Now, once it is no longer acute and inflamed, strengthening it is a different story. Any exercise that strengthens the muscles of the forearm will also strengthen the tendons which attach them to the elbow joint (wrist curls, reverse wrist curls, reverse curls, hammer curls,hand grippers, squeezing a tennis ball, etc). I would also include some warm up wrist rotations with a 3 or 5lb dumbbell, nothing heavy, this is just to loosen them up and warm them up, nothing more. I also recommend some sort of pre-workout heat, weather it be a hot pack or some type of ointment (ie. biofreeze, icy-hot, etc.) and also, ice it down after any upper body workout that stresses the elbow joint.

    I hope this information helps, the above websites are very good, very informative with more detail than I have in this thread, also they have some pretty good pictures, so you can actually visualize where & why you are experiencing pain in your elbow as well as whether it is (lateral or medial) epicondylitis or both.
    Last edited by ScottyDoc; June 4th, 2011 at 08:42 PM.
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    I'm guessing I will ultimately have to break down and go to a Dr. for my injury. however i'm trying to narrow down what it is exactly what i have and this sounds kind of like it. The problem started a little over a month ago and I thought i just bruised something in my elbow bc that's what it felt like but as time went by it's gotten worse. I haven't worked out in a month now trying to let it heal but hasn't helped any at all.

    Basically it's my right elbow, it doesn't hurt so much when i bend it but whenever i grip something or make a fist and bend my elbow it kills me. Would that be considered tennis elbow or whatever? Also will time heal it or am i going to go to the Dr's? BC like I said it doesn't seem to be getting better on it's own. I'm tired of taking motrin and I don't really like taking stuff like that anyway. And it does mask the pain but I just want it better. Thanks for any replies.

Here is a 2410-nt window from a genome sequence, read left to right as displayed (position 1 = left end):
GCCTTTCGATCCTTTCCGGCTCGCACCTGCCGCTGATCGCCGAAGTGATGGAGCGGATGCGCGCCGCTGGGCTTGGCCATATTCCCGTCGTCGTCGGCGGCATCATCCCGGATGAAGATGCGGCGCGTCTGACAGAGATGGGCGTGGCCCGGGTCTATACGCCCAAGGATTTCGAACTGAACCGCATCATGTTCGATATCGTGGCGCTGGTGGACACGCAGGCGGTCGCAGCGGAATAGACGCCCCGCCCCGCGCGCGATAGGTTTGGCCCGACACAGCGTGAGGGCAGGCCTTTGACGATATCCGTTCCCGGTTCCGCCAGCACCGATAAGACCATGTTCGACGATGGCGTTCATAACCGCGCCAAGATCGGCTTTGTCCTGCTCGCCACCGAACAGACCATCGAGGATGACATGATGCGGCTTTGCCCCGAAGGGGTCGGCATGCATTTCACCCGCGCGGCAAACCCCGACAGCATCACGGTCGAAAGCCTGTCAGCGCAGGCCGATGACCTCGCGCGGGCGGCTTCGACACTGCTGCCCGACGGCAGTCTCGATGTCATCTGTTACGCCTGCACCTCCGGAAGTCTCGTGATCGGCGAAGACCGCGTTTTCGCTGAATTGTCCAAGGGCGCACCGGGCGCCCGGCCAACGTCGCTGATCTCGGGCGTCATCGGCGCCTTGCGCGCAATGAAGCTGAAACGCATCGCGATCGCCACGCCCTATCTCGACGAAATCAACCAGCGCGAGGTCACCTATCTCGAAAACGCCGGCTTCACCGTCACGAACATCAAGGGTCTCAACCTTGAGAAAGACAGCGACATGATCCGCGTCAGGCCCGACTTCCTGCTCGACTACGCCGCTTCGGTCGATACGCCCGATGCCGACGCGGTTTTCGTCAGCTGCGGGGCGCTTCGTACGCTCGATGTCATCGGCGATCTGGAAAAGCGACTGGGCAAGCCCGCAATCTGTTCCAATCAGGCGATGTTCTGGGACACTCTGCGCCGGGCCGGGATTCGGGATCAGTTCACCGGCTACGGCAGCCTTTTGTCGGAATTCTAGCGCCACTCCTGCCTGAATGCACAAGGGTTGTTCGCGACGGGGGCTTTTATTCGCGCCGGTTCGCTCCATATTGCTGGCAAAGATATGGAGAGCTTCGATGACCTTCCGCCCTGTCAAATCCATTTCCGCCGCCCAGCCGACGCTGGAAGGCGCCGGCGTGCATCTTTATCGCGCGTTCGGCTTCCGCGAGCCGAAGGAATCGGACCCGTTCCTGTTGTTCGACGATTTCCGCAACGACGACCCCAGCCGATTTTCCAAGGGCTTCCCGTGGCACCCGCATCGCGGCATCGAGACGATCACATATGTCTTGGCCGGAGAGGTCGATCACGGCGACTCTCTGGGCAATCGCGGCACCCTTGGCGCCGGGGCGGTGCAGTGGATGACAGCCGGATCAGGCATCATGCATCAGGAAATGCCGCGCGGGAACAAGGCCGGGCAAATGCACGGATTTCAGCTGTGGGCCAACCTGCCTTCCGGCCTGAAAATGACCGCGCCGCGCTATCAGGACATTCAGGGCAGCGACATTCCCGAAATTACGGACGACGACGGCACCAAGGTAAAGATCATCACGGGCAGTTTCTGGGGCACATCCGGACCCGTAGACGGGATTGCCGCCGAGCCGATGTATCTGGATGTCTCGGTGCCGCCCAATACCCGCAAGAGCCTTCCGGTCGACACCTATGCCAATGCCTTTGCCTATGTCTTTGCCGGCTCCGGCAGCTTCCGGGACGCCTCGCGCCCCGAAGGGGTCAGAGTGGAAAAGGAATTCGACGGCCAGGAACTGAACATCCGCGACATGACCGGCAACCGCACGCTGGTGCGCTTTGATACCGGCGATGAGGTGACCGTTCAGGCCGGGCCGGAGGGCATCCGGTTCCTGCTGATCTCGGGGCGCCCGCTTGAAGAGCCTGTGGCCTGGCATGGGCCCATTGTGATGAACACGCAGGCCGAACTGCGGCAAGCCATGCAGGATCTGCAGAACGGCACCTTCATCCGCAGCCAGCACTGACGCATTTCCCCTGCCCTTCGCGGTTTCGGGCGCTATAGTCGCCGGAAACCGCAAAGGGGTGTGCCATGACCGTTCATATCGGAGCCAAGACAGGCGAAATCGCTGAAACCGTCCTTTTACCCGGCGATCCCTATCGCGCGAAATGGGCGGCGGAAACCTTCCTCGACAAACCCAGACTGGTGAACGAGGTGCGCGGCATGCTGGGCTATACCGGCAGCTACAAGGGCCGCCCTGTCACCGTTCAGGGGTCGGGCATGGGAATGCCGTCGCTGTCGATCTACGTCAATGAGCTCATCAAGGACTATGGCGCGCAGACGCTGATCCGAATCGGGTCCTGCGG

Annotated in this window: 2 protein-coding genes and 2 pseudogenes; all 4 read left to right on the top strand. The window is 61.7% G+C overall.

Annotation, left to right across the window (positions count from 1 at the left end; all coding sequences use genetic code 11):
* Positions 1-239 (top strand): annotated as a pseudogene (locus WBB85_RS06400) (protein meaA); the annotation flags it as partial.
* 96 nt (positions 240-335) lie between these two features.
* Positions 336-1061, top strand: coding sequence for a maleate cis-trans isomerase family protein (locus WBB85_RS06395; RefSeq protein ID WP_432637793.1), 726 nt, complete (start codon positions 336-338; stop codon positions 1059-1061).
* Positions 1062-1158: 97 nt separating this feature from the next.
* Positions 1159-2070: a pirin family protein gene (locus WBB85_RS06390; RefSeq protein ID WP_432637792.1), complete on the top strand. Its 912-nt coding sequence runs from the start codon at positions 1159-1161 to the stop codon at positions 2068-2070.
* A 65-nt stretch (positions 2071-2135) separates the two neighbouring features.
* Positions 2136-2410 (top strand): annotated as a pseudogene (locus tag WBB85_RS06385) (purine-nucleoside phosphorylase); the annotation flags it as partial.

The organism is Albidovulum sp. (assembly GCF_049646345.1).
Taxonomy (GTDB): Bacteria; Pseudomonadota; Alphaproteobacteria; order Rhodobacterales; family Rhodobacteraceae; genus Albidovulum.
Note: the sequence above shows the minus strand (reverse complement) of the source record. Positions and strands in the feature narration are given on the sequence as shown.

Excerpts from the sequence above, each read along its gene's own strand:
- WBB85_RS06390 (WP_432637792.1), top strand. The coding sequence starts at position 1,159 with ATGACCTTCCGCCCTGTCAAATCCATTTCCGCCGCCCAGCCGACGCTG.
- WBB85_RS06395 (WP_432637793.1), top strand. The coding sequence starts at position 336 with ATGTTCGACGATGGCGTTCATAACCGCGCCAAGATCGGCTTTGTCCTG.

3. #3
    Sports Injury Guru ScottyDoc's Avatar
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    Quote Originally Posted by kbtoy View Post
    I'm guessing I will ultimately have to break down and go to a Dr. for my injury. however i'm trying to narrow down what it is exactly what i have and this sounds kind of like it. The problem started a little over a month ago and I thought i just bruised something in my elbow bc that's what it felt like but as time went by it's gotten worse. I haven't worked out in a month now trying to let it heal but hasn't helped any at all.

    Basically it's my right elbow, it doesn't hurt so much when i bend it but whenever i grip something or make a fist and bend my elbow it kills me. Would that be considered tennis elbow or whatever? Also will time heal it or am i going to go to the Dr's? BC like I said it doesn't seem to be getting better on it's own. I'm tired of taking motrin and I don't really like taking stuff like that anyway. And it does mask the pain but I just want it better. Thanks for any replies.